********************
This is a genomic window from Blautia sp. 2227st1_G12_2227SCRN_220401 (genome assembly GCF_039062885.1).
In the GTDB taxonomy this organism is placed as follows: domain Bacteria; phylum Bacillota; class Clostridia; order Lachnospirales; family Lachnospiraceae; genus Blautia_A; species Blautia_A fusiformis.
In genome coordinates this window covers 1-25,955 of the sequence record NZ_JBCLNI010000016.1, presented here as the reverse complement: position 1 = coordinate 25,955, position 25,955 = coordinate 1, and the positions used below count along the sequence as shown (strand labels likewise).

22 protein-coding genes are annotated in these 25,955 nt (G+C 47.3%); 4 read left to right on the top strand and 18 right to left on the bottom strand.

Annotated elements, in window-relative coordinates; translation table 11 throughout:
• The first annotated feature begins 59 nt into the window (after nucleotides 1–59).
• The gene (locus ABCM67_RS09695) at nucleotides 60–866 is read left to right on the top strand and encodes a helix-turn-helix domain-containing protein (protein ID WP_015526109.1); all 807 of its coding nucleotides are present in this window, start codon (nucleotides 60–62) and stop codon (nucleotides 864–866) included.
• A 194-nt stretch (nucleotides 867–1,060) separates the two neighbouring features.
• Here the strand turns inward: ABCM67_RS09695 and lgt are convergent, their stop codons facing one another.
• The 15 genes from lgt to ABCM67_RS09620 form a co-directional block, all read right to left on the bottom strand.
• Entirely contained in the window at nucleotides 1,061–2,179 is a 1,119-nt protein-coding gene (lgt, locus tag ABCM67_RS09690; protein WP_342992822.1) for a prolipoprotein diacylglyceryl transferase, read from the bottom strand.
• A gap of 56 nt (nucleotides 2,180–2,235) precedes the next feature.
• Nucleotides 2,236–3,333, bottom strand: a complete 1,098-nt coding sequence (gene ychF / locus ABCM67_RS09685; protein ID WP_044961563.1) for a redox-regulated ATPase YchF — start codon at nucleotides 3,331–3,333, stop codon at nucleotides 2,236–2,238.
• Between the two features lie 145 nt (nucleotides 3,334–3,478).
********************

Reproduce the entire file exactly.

This is a genomic window from Blautia sp. 2227st1_G12_2227SCRN_220401 (genome assembly GCF_039062885.1).
In the GTDB taxonomy this organism is placed as follows: domain Bacteria; phylum Bacillota; class Clostridia; order Lachnospirales; family Lachnospiraceae; genus Blautia_A; species Blautia_A fusiformis.
In genome coordinates this window covers 1-25,955 of the sequence record NZ_JBCLNI010000016.1, presented here as the reverse complement: position 1 = coordinate 25,955, position 25,955 = coordinate 1, and the positions used below count along the sequence as shown (strand labels likewise).

22 protein-coding genes are annotated in these 25,955 nt (G+C 47.3%); 4 read left to right on the top strand and 18 right to left on the bottom strand.

Annotated elements, in window-relative coordinates; translation table 11 throughout:
• The first annotated feature begins 59 nt into the window (after nucleotides 1–59).
• The gene (locus ABCM67_RS09695) at nucleotides 60–866 is read left to right on the top strand and encodes a helix-turn-helix domain-containing protein (protein ID WP_015526109.1); all 807 of its coding nucleotides are present in this window, start codon (nucleotides 60–62) and stop codon (nucleotides 864–866) included.
• A 194-nt stretch (nucleotides 867–1,060) separates the two neighbouring features.
• Here the strand turns inward: ABCM67_RS09695 and lgt are convergent, their stop codons facing one another.
• The 15 genes from lgt to ABCM67_RS09620 form a co-directional block, all read right to left on the bottom strand.
• Entirely contained in the window at nucleotides 1,061–2,179 is a 1,119-nt protein-coding gene (lgt, locus tag ABCM67_RS09690; protein WP_342992822.1) for a prolipoprotein diacylglyceryl transferase, read from the bottom strand.
• A gap of 56 nt (nucleotides 2,180–2,235) precedes the next feature.
• Nucleotides 2,236–3,333, bottom strand: a complete 1,098-nt coding sequence (gene ychF / locus ABCM67_RS09685; protein ID WP_044961563.1) for a redox-regulated ATPase YchF — start codon at nucleotides 3,331–3,333, stop codon at nucleotides 2,236–2,238.
• Between the two features lie 145 nt (nucleotides 3,334–3,478).